The History of Cochinita Pibil
In pre-Hispanic times, the predecessor of cochinita pibil was a Mayan stew made with pheasant, wild boar or venison, and it was cooked in the “pib” or “earth oven”. This dish was commonly prepared as an offering for the dead, and was placed on an altar prepared for that purpose. From very ancient times, the Mayans have given veneration to the dead and as part of this adoration, they had the custom to bury their deceased inside their houses since they believed that the soul was immortal and that they returned from the underworld on certain days to visit their loved ones and enjoy the offerings arranged in their honor. For this reason, the altar was frequently placed inside the house.
With the arrival of the Spaniards during the colonial period, in their eagerness to evangelize the indigenous people and speed up this process without being too aggressive, there was a syncretism between many of the autochthonous beliefs and the Catholic festivities brought by the Spanish people. In this way, the indigenous customs and beliefs related to the dead of all the tribes of Mesoamerica conquered by the Spaniards, were syncretized with the festivities of “the day of all saints and all the animas”, a celebration that took place in Spain from October 28 to November 2. In this process, the custom of burying the dead inside the house changed to cemeteries, and then the offerings were made on the grave. Also, pheasant, wild boar, and venison were exchanged for pork in the traditional Mayan dish.
Thus, in the Yucatan peninsula, the tradition of altars dedicated to the dead has survived to this day in the celebration called “Hanal Pixan” (Food of souls).
The earth oven or “pib”
Pib is a Mayan word that means “to bury” and that gives meaning to the name of the dish due to its original way of preparing it. In many parts of the Yucatan peninsula, especially in communities located in the jungle, the use of the earth oven is still as popular as in ancient times. The earth oven is a hole in the soil floor which has approximately 60 cm deep and 50 cm in circumference. Its walls are smoothed with mud, stones are placed at the bottom to retain the heat of the firewood which is placed on top of the stones. It is lit forming a bonfire that must be fed for at least four hours until the hole is very hot. When the stones reach a reddish hue, some of them are removed along with a part of the hot embers, which will serve to cover the hole. Then, more firewood is placed at the bottom creating a base, to put the meat pot perfectly wrapped with banana leaves. Then, the hot stones and embers that had previously been separated are placed on top and finally the hole is covered with more soil, and the meat cooks for at least six hours.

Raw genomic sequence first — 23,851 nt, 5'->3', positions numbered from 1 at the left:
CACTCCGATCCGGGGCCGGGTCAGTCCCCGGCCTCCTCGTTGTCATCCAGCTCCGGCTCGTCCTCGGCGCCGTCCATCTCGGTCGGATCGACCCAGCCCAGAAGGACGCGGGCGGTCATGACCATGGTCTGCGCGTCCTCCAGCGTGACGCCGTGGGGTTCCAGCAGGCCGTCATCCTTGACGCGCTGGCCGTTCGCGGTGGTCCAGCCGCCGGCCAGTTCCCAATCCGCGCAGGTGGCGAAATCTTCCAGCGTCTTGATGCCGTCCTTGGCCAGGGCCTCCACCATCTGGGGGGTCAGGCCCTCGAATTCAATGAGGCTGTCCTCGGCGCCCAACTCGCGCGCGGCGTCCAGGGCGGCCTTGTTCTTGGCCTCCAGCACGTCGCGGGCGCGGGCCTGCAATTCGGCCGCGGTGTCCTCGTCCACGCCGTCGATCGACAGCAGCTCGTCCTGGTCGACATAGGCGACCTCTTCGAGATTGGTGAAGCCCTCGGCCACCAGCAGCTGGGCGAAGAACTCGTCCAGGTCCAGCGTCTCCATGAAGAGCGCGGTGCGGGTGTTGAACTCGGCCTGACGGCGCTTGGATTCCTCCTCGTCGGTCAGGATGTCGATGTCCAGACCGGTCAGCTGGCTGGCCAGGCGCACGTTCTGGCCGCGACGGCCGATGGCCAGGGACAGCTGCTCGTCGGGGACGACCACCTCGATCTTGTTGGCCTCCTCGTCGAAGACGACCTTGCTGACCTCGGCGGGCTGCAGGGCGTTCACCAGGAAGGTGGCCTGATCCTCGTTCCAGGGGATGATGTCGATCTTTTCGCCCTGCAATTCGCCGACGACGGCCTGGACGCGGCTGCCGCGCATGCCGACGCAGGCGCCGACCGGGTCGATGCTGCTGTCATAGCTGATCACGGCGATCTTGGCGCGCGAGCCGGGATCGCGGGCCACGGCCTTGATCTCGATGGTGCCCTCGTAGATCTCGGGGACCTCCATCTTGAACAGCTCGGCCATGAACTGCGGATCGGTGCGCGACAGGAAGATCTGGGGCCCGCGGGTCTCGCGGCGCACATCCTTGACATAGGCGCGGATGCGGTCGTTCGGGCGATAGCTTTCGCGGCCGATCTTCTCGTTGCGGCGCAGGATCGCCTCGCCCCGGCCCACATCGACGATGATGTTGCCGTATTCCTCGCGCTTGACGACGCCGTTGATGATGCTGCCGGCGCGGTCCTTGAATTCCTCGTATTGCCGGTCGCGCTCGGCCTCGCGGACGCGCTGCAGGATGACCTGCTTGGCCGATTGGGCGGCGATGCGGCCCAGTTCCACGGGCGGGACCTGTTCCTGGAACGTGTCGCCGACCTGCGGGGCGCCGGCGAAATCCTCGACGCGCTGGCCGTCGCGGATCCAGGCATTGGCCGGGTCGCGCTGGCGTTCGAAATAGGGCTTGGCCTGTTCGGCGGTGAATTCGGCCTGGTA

In our days, modernity has gradually replaced the use of these ovens by steam pots or conventional ovens.
We invite you to take a journey to the land of Mayan in preparing this Yucatecan delicacy: